The Balancing Act of Empathy and Distance and Maintaining a Lifeline of Hope

By Monica A. Ross, LPC

When a person comes into therapy sometimes it’s all they can do to utter the words that bring them in.  Oftentimes those words are linked to tragedy or emotional distress. “I was raped,” “I had an affair,” “My mother passed away,” "I hate my job," “I’m so deeply sad or anxious I can barely get out of bed.” 

We as therapists hear these words every day.  We hear tales of abuse, tales of shortcomings, and tales of disconnect.  It takes a combination of things to balance out the low energy that these thoughts and feelings come with. 

While it’s important to have a measure of empathy, it’s also important to have a measure of distance. We each individual need I think to have a measure of distance from our own inner pain and we as clinicians I would argue need to have a measure of distance from our client’s emotional pain.

It is possible to have both empathy and distance.  It’s a balancing act.

The empathy helps with connection and the distance to a certain extent keeps us sane and practicing. I’ll never forget walking into the lobby of the community health clinic that I was working at and seeing one client who had the obvious appearance of having just had major surgery. My first thought as I saw the client and the nature of the injury and where it was located was that they had been the victim of violence by their own hands. 

That instinct was right. That particular individual had attempted suicide. That was not the first individual that I saw that came into the clinic having attempted to commit suicide in a violent manner. To pull back a client like that and enter into a conversation about mental health with someone who had stared down death at one point takes a measure of distance.

Because to lean too far into someone else’s pain risks losing professionalism and composure and the counterbalance that it takes to be a lifeline of hope. This is no different really than any other of the roles that a physician, a nurse, or any other type of healthcare provider might provide. People come seeking better health often because they are in some sort of pain, discomfort, or distress.

But that pain, discomfort, and distress is unique and separate although it's our shared connection to pain and suffering in general that helps with empathy. Want I guess I’m addressing today is the delicate nature of this job.  On the one hand, we as therapists are called daily to practice empathy and understanding.  I do my best to do that.  I get asked all the time, “How do you what you do?  I could never do that.”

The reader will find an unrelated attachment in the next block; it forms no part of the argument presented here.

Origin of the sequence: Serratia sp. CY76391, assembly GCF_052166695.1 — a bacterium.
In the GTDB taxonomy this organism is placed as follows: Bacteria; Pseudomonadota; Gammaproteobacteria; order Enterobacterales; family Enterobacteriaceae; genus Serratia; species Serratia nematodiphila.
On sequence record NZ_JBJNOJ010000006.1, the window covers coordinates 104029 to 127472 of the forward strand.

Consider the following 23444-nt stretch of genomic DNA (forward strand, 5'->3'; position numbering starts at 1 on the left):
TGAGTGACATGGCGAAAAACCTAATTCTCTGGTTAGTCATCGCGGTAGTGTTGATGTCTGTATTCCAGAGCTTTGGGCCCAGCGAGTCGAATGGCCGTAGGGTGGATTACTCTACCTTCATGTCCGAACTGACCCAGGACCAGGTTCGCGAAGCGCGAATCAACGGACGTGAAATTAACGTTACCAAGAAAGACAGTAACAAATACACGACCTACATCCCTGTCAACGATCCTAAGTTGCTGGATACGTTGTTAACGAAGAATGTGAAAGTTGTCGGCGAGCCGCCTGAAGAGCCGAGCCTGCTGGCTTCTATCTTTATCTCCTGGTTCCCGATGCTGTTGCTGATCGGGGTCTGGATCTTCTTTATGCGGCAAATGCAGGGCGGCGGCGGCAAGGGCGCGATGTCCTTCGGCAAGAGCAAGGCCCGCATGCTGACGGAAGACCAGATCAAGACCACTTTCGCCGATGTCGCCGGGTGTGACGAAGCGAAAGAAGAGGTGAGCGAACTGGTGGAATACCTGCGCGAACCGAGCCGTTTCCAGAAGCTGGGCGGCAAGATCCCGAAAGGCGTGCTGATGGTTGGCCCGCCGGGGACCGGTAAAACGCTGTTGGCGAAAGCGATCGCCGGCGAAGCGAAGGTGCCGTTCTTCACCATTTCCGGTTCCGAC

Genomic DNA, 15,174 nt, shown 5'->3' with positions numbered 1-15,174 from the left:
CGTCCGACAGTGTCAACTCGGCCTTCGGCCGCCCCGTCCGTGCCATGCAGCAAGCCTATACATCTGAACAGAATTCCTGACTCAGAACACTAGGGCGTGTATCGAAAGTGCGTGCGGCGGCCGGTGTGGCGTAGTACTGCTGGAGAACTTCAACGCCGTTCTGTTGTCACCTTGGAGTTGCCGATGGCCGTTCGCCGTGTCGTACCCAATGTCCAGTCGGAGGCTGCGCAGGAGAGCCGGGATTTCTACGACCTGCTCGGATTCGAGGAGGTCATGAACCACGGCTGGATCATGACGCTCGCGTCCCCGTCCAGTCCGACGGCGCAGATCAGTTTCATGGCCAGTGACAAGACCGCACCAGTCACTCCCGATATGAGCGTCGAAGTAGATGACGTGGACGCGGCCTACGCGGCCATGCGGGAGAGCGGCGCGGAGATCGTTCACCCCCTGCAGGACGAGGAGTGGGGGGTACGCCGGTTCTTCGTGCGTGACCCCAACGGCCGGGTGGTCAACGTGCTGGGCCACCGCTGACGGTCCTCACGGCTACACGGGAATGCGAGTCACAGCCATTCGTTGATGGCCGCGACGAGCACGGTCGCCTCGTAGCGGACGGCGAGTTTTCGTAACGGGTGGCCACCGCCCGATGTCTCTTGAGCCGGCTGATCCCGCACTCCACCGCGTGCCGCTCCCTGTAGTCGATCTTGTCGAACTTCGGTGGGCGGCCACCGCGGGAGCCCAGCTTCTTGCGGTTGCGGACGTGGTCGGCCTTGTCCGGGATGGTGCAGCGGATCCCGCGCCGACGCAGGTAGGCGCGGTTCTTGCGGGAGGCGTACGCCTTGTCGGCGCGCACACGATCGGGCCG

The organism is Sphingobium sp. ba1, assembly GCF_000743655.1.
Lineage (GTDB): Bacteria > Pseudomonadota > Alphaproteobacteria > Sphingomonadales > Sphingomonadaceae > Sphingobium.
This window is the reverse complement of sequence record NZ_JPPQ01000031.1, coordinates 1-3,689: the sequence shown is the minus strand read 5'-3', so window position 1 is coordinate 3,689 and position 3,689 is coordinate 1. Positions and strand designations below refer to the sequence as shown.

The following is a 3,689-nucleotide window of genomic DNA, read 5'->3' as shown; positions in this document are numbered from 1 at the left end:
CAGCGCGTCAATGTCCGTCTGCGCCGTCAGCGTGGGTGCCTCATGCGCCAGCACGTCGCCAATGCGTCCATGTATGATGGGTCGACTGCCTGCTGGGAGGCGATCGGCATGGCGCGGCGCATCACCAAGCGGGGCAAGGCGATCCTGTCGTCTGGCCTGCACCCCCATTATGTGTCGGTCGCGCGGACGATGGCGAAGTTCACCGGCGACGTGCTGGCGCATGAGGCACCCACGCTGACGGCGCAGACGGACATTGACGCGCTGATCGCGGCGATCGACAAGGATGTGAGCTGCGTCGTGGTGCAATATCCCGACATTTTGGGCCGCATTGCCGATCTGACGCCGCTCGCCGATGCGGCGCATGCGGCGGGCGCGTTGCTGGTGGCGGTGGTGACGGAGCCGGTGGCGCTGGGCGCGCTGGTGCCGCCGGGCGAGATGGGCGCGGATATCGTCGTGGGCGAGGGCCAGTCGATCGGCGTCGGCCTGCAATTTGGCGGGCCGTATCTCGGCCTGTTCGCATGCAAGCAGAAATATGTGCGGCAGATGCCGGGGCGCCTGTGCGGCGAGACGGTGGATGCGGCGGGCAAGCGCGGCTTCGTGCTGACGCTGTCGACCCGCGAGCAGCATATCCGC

Well, actually I absolutely love what I do.  I love going into work every day and keeping this space for people to share their stories and hopefully find some kind of relief and buffer from the world.  And it’s not all tears and boxes of Kleenex.  It’s often also laughter and joy and celebration.

Quite often I get clients who come in having complained about something that a previous therapist did or said that was off-putting and I have no doubt that I at a moment of weakness may have rubbed someone the wrong way inadvertently. This does not make any of us bad practitioners.

There’s so much that goes into a delivery of a service especially when that service is intangible in some sense and the process is that of collaboration and co-creation. Perhaps there are times I think when I have tried to rush the process or introduce another perspective at a time it wasn’t in sync with a clients’ emotional needs.  That is an example of how an issue of timing can come across perhaps as a lack of empathy.

It’s hard for anyone to be good at what they do 100% of the time.  I’m not sure what my error rate is, but hopefully fairly low.  Lol.  So, when I get a client who comes in having had a bad experience with therapy I have both empathy for the client and the client’s former therapist who had they known would have likely tried to rectify their mistake. 

Clients have a right to terminate their therapy at any time and for any reason.  Though we suggest that if possible it’s good to try to work out whatever issues arise through the process of therapy within the therapy process itself.  It’s okay to be pissed off by something your therapist says and then walk in the next week and bring it up or gain clarification or what have you. It’s just part of the process.  But then there are other times when maybe it truly is time to move on and find a therapist who is a better fit.